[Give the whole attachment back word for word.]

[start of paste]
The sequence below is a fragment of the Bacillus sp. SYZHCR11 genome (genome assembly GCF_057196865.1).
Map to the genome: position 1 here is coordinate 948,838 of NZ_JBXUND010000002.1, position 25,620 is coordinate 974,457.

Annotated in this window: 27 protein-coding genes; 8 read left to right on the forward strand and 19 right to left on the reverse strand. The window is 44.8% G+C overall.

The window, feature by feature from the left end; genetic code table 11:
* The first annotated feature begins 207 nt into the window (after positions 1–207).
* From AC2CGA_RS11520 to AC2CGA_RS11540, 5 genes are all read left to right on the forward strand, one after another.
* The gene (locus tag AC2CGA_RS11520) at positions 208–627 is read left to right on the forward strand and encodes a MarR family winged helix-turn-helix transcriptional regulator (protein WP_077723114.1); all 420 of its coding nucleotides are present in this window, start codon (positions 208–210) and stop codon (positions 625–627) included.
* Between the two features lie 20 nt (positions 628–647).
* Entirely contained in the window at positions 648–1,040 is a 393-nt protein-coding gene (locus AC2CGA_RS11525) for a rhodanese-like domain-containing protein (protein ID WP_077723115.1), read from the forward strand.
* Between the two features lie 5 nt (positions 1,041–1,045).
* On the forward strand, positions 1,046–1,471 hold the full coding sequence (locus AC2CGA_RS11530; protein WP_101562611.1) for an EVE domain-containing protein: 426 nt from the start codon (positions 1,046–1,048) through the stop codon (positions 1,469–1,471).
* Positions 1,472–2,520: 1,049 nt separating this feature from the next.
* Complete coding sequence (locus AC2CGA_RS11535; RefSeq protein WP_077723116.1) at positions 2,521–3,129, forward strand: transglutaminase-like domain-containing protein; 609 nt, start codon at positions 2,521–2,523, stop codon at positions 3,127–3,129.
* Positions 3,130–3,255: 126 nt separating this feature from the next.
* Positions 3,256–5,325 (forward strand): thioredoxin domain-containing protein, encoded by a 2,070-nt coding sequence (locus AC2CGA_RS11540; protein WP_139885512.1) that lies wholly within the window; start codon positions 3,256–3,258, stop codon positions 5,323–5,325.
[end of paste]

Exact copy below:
The sequence below is a fragment of the Bacillus sp. SYZHCR11 genome (genome assembly GCF_057196865.1).
Map to the genome: position 1 here is coordinate 948,838 of NZ_JBXUND010000002.1, position 25,620 is coordinate 974,457.

Annotated in this window: 27 protein-coding genes; 8 read left to right on the forward strand and 19 right to left on the reverse strand. The window is 44.8% G+C overall.

The window, feature by feature from the left end; genetic code table 11:
* The first annotated feature begins 207 nt into the window (after positions 1–207).
* From AC2CGA_RS11520 to AC2CGA_RS11540, 5 genes are all read left to right on the forward strand, one after another.
* The gene (locus tag AC2CGA_RS11520) at positions 208–627 is read left to right on the forward strand and encodes a MarR family winged helix-turn-helix transcriptional regulator (protein WP_077723114.1); all 420 of its coding nucleotides are present in this window, start codon (positions 208–210) and stop codon (positions 625–627) included.
* Between the two features lie 20 nt (positions 628–647).
* Entirely contained in the window at positions 648–1,040 is a 393-nt protein-coding gene (locus AC2CGA_RS11525) for a rhodanese-like domain-containing protein (protein ID WP_077723115.1), read from the forward strand.
* Between the two features lie 5 nt (positions 1,041–1,045).
* On the forward strand, positions 1,046–1,471 hold the full coding sequence (locus AC2CGA_RS11530; protein WP_101562611.1) for an EVE domain-containing protein: 426 nt from the start codon (positions 1,046–1,048) through the stop codon (positions 1,469–1,471).
* Positions 1,472–2,520: 1,049 nt separating this feature from the next.
* Complete coding sequence (locus AC2CGA_RS11535; RefSeq protein WP_077723116.1) at positions 2,521–3,129, forward strand: transglutaminase-like domain-containing protein; 609 nt, start codon at positions 2,521–2,523, stop codon at positions 3,127–3,129.
* Positions 3,130–3,255: 126 nt separating this feature from the next.
* Positions 3,256–5,325 (forward strand): thioredoxin domain-containing protein, encoded by a 2,070-nt coding sequence (locus AC2CGA_RS11540; protein WP_139885512.1) that lies wholly within the window; start codon positions 3,256–3,258, stop codon positions 5,323–5,325.